An odyssey through Italy’s indigenous grapes – via Zoom

Falanghina, montepulciano and passerina all featured in the latest online tastings attended by drinks blogger Peter Ranscombe.

FEW countries can boast as many varieties of grapes as Italy – the International Organisation of Vine & Wine (OIV), the keeper of the geekiest of all statistics, lists 454 varietals as being grown from the Alps down to Sicily.

Yet the true total is likely to be even higher, with many regional variations over the years, as vines mutate and adapt to their habitats.

While the big names – like nebbiolo and sangiovese in the red corner, and pinot grigio and prosecco’s glera in the white corner – may be well known to Scottish fans, Diana Thompson from Wine Events Scotland used her latest virtual wine tastings to focus on some of Italy’s less renowned varieties.

Thompson has been running online tastings during the lockdown and teamed up with Edinburgh-based supplier Bellissimo Vino for her latest sessions, spread over two consecutive Wednesday nights.

Her tastings also focused on two often-overlooked regions: Abruzzo in Central Italy – just over the hills from Picinisco in Lazio, where I visited I Ciacca winery last year – and Campania in the south.

Last week’s session kicked off with a sparkling version of falanghina, Campania’s flagship white grape, which has been enjoying something of a renaissance since the 1990s, when the introduction of stainless-steel tanks allowed winemakers to retain more of its fresh aromas.

The Cantina di Solopaca Falanghina Beneventano Frizzante (£8.80, Bellissimo Vino) was packed full of intense grapefruit, lemon and lemon sherbet aromas.

Being a “frizzante” it was partially sparkling, as opposed to the full whack of the “spumante”.

Certainly an unusual wine – I’m not sure I’d rush to look for another sparkling falanghina, but tastings like this are all about exploring the unknown.

It was followed by passerina, which definitely falls into the lesser-known grape category.

One of Abruzzo’s indigenous varieties, it hails from the region’s Adriatic coast.

The 2018 Ginesia Organic Passerina Terre di Chieti (£11.95) was my pick of the first week’s trio, with savoury lemon rind and grapefruit flavours, along with a lick of butter.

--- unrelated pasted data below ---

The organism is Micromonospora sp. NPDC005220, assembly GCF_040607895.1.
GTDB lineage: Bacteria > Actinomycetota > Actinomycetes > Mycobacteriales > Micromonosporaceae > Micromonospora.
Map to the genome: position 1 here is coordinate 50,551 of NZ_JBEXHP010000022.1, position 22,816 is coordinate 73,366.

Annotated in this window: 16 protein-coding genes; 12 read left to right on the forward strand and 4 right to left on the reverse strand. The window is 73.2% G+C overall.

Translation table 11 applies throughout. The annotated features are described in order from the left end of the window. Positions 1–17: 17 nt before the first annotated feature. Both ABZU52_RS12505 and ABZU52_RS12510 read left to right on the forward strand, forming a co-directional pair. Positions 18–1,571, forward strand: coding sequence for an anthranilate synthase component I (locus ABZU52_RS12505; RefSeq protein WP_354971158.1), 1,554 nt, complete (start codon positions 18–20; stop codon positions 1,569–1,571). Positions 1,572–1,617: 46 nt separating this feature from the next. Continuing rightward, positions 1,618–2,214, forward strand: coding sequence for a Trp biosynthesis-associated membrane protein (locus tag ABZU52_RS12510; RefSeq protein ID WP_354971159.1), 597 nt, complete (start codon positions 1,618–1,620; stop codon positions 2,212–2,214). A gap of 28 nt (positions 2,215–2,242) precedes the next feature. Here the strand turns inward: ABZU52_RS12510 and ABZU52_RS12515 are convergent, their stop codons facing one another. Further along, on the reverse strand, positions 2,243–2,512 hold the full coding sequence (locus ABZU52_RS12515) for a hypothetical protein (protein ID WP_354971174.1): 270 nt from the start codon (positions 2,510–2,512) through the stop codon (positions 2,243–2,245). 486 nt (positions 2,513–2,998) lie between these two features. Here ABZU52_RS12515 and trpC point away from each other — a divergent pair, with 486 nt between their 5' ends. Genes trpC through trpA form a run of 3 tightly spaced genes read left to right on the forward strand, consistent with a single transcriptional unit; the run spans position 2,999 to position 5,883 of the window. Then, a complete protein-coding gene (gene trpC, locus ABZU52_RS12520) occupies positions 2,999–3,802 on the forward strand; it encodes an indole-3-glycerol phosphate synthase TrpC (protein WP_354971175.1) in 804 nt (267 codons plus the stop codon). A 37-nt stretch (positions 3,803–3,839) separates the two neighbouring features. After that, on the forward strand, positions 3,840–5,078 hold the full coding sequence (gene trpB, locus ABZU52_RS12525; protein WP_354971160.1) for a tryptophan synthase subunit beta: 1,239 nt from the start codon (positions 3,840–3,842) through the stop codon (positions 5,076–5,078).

Like so many traditional Italian whites, this would make a great accompaniment to food, with plenty of acidity to cut through batter, or swim alongside seafood.

Both the passerina and the 2017 Menicucci Alzavola Rosso (£13) are made by the Menicucci family winery, which produces wines that are certified as organic, with all the intense aromas and flavours that come with organic farming.

The Alzavola rosso blends 40% merlot with 60% montepulciano, Abruzzo’s flagship red grape.

It was heavy with sour cherry and dark chocolate on the nose, with coal smoke and a bit of tar, before morphing into sweeter blackcurrant jam on the palate, yet still with a kick of fresh acidity and more of those sour cherries on the finish.

As with the passerina, the 2018 Menicucci Alzavola Bianco (£13) from tonight’s second leg was another excellent food wine, this time made from a blend of 60% pecorino – the variety that shares its name with the Italian sheep’s cheese – and malvasia, an aromatic variety grown throughout the Mediterranean.

I really enjoyed its aromas of peach and freshly-baked bread with a lick of butter, which were replicated on the palate and which balanced its crisp acidity.

The pink version under the Ginesia label – the 2019 Ginesia Cerasuolo d’Abruzzo Organic Rosé (£12.50) – may have looked a lurid candy floss pink colour thanks to its montepulciano origins but its cherry-drop aromas were fresh and not confected.

It also had the defined and concentrated fruit characteristics I’d expect from an organic wine, with the red cherry joined by ripe raspberry on palate, with enough fruit to balance the refreshing acidity.

Thompson had advised participants to decant the final wine – the 2015 Carrese Aglianico Riserva (£15), from the Sannio area within Campania – an hour before tonight’s tasting and it certainly benefited from time to breathe.

Aglianico is often branded as a “baby Barolo” thanks to its sour cherry, coffee and chocolate flavours, but I think this one was closer to a Brunello, with its tannins crying out for a thick lump of bistecca alla Fiorentina.

Bellissimo Vino is well-stocked with lots of interesting examples for those who want to continue their Italian odyssey, while Thompson is moving on to South Africa next and then “wines of the unexpected” with Montrose-based Woodhouse Wines.

For more stories from Peter Ranscombe’s The Grape & The Grain drinks blog visit